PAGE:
It must have been almost impossible for the producers of Ultimate Braai Master to edit hours and hours of footage of the first stage down to the mere 40 minutes, or so, that were finally screened on Thursday night.
I was amused by Roger’s disparaging comment about experimenting with “soggy biscuits” on the banks of the Orange River. Those biscuits were a key component of the dessert that kept our team out of the elimination, to which Roger’s under-cooked smoked chicken had almost certainly destined us. My partner in the making of those biscuits was Roxy, who is an absolute star. She has a passion for all things culinary, she works like a Trojan, and really does deserve an opportunity in the industry.
The cameras picked up the niggle between team leader Greg and Tinus, who ended up getting eliminated the following day. The origin of that ‘beef’ (as Roger would put it) was that Tinus and his braai buddy Leki had split up on the river, for the purpose of them each paddling a canoe with a member of the Chi Town team (Frank and Claire were taking a bit of strain). When Leki eventually started struggling himself, Tinus asked Greg if he could help out. The team leader’s response left no doubt of his views on the matter. Even if this was the team he was leading, it seems, it was up to the weakest links to paddle their own canoe.
The best parts of Ultimate Braai Master happened when there weren’t any cameras around. One example was our arrival at the campsite for the second stage, where we didn’t have much protection from the cold front, toilets were more than 100m from the tents, and showers were a fantasy.
After the official, filmed greeting by Justin Bonello, and a bollocking from the judges for producing such bad food on the Orange River, we were left in the dark with some potatoes, lettuce, chops, boerewors and a few boxes of random ingredients that didn’t include any kind of flavouring.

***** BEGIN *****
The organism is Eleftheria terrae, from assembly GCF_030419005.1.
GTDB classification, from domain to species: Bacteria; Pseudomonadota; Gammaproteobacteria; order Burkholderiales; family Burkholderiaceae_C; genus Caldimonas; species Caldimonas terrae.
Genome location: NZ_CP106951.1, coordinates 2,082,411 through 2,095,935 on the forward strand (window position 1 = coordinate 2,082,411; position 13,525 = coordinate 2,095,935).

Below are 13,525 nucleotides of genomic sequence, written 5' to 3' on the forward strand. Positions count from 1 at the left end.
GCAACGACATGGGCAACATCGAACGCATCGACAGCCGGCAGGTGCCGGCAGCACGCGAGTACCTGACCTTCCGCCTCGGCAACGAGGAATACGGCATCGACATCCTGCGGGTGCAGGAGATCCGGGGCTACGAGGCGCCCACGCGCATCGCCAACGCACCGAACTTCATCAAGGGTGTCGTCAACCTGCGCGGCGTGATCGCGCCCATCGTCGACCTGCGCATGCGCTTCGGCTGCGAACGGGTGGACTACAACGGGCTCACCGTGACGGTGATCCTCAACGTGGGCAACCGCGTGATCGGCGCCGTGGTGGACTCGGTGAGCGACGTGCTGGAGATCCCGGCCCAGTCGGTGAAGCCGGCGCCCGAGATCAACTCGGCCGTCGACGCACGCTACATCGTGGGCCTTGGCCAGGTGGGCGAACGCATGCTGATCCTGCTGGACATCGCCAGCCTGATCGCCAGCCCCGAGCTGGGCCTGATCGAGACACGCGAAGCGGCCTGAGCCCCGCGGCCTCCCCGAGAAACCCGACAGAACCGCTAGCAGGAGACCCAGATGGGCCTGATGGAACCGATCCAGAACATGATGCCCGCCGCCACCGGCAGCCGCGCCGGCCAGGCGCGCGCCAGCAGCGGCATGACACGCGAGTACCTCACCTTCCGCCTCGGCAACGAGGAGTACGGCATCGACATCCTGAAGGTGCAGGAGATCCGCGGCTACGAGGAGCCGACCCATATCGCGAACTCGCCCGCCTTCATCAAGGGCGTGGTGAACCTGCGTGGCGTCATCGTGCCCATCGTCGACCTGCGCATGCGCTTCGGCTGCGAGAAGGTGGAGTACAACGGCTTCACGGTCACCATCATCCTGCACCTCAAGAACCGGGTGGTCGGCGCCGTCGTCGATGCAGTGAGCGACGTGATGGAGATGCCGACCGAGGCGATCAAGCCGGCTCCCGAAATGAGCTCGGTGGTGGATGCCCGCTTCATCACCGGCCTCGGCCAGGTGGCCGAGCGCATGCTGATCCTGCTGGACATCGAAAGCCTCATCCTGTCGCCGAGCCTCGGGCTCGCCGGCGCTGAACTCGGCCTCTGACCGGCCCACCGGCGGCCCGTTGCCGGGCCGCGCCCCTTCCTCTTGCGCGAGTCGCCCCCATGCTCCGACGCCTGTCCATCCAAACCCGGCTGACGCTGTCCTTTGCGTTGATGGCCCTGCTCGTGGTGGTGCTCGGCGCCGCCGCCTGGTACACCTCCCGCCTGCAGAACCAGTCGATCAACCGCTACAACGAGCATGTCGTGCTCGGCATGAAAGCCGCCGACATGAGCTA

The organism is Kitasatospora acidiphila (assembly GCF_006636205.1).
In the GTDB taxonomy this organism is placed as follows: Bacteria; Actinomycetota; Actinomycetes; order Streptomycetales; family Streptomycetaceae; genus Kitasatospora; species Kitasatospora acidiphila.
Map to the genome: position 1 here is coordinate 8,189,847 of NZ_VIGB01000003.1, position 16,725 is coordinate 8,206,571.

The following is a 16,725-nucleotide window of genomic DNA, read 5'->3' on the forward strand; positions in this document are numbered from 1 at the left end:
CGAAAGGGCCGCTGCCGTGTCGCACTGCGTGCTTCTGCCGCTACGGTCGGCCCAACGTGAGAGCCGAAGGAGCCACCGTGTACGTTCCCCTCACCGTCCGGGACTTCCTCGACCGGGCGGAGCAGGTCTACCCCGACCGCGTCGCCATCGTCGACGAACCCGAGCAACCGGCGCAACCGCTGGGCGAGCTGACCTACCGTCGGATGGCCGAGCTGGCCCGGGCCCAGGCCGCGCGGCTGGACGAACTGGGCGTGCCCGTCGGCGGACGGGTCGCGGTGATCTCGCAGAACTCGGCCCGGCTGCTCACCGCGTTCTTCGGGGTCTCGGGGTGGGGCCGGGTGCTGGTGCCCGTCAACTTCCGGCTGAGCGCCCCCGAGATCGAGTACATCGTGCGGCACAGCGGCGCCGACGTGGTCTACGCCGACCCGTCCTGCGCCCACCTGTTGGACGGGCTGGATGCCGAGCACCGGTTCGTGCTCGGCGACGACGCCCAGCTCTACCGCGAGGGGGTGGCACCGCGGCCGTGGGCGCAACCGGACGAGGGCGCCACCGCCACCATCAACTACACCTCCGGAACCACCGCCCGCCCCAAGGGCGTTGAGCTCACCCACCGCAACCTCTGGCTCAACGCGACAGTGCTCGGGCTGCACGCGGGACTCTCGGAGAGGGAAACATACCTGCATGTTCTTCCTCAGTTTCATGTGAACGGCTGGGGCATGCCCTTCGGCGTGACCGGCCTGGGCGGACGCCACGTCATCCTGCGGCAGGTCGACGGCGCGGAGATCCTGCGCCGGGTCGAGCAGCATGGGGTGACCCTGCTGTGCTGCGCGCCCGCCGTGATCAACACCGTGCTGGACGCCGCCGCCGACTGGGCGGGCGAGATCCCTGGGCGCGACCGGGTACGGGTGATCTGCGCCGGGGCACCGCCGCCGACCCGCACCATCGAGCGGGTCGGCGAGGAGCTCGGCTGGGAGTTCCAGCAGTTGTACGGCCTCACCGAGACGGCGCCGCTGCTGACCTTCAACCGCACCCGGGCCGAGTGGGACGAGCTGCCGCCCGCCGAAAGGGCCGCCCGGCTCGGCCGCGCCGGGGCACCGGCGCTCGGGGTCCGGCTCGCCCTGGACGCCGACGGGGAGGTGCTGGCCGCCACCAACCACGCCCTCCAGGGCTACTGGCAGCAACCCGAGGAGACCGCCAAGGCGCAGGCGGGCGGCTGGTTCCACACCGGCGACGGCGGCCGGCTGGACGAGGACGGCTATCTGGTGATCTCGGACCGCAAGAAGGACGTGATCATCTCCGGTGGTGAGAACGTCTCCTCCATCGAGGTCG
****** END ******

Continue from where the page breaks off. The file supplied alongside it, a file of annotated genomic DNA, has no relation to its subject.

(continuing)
I fetched some NoMU Rubs from my braai box, Warwick raided his braai box for basil-infused olive oil, and Seb got busy with a lemon curd pudding that had a white bread ‘pastry’. Of course, Roxy got involved wherever she could, and we let Roger loose on braaing the boerewors (it’s better for everyone around him when he’s busy!).The following night, we arrived back after 7.30, and were issued with frozen, sliced mutton shanks that needed at least two hours of cooking – once they’d been defrosted. The rest of us were too exhausted to even think about cooking, but the fabulous Elaine got stuck into making us a curry, after she and I had raided our braai boxes for the necessary spices (no-one better than her to be making a curry, I have to tell you). The one thing we did have in abundance was Castle Draught, which led me to observe that this was like the braai version of Jersey or Geordie Shore. It was a good – and long – night. None of us would have chosen the adversities that were put in our way, but they were generally met with good spirit and a level of improvisation that was worthy of people challenging for the title of Ultimate Braai Master. I don’t know if the sense of community that arose amongst the competing teams will come through for viewers, but it was there, and it was a key reason why this was an extraordinary experience for us all.